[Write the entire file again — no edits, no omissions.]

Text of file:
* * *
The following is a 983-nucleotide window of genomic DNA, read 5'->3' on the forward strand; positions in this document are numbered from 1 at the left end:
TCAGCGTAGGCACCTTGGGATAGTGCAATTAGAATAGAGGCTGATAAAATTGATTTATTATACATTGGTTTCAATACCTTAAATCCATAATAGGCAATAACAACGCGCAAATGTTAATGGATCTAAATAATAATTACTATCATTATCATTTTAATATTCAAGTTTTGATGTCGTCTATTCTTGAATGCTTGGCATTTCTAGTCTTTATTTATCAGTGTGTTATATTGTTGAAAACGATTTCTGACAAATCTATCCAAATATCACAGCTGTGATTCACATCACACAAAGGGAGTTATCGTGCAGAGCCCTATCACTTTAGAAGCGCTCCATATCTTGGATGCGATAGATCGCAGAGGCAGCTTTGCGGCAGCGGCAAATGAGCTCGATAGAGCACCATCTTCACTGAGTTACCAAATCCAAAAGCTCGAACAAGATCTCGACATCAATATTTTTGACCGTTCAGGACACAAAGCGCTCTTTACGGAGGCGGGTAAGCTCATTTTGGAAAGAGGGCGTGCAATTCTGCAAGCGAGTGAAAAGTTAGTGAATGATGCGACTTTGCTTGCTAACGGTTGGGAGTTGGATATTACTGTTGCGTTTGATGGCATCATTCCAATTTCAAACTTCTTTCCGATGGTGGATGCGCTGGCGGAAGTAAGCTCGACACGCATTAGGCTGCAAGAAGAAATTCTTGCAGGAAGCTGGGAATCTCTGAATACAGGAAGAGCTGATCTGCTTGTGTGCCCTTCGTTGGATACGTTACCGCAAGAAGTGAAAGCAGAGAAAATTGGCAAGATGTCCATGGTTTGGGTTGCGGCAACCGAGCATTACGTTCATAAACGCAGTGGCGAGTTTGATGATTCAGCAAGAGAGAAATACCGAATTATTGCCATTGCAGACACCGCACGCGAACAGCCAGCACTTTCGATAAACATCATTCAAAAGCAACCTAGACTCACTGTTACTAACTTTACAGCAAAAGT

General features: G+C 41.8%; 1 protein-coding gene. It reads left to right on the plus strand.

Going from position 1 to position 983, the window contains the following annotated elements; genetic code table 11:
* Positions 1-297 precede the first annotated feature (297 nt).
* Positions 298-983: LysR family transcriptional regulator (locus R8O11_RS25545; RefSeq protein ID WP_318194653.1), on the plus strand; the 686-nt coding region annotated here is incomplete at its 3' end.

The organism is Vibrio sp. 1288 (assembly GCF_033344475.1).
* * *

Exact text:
The following is a 983-nucleotide window of genomic DNA, read 5'->3' on the forward strand; positions in this document are numbered from 1 at the left end:
TCAGCGTAGGCACCTTGGGATAGTGCAATTAGAATAGAGGCTGATAAAATTGATTTATTATACATTGGTTTCAATACCTTAAATCCATAATAGGCAATAACAACGCGCAAATGTTAATGGATCTAAATAATAATTACTATCATTATCATTTTAATATTCAAGTTTTGATGTCGTCTATTCTTGAATGCTTGGCATTTCTAGTCTTTATTTATCAGTGTGTTATATTGTTGAAAACGATTTCTGACAAATCTATCCAAATATCACAGCTGTGATTCACATCACACAAAGGGAGTTATCGTGCAGAGCCCTATCACTTTAGAAGCGCTCCATATCTTGGATGCGATAGATCGCAGAGGCAGCTTTGCGGCAGCGGCAAATGAGCTCGATAGAGCACCATCTTCACTGAGTTACCAAATCCAAAAGCTCGAACAAGATCTCGACATCAATATTTTTGACCGTTCAGGACACAAAGCGCTCTTTACGGAGGCGGGTAAGCTCATTTTGGAAAGAGGGCGTGCAATTCTGCAAGCGAGTGAAAAGTTAGTGAATGATGCGACTTTGCTTGCTAACGGTTGGGAGTTGGATATTACTGTTGCGTTTGATGGCATCATTCCAATTTCAAACTTCTTTCCGATGGTGGATGCGCTGGCGGAAGTAAGCTCGACACGCATTAGGCTGCAAGAAGAAATTCTTGCAGGAAGCTGGGAATCTCTGAATACAGGAAGAGCTGATCTGCTTGTGTGCCCTTCGTTGGATACGTTACCGCAAGAAGTGAAAGCAGAGAAAATTGGCAAGATGTCCATGGTTTGGGTTGCGGCAACCGAGCATTACGTTCATAAACGCAGTGGCGAGTTTGATGATTCAGCAAGAGAGAAATACCGAATTATTGCCATTGCAGACACCGCACGCGAACAGCCAGCACTTTCGATAAACATCATTCAAAAGCAACCTAGACTCACTGTTACTAACTTTACAGCAAAAGT

General features: G+C 41.8%; 1 protein-coding gene. It reads left to right on the plus strand.

Going from position 1 to position 983, the window contains the following annotated elements; genetic code table 11:
* Positions 1-297 precede the first annotated feature (297 nt).
* Positions 298-983: LysR family transcriptional regulator (locus R8O11_RS25545; RefSeq protein ID WP_318194653.1), on the plus strand; the 686-nt coding region annotated here is incomplete at its 3' end.

The organism is Vibrio sp. 1288 (assembly GCF_033344475.1).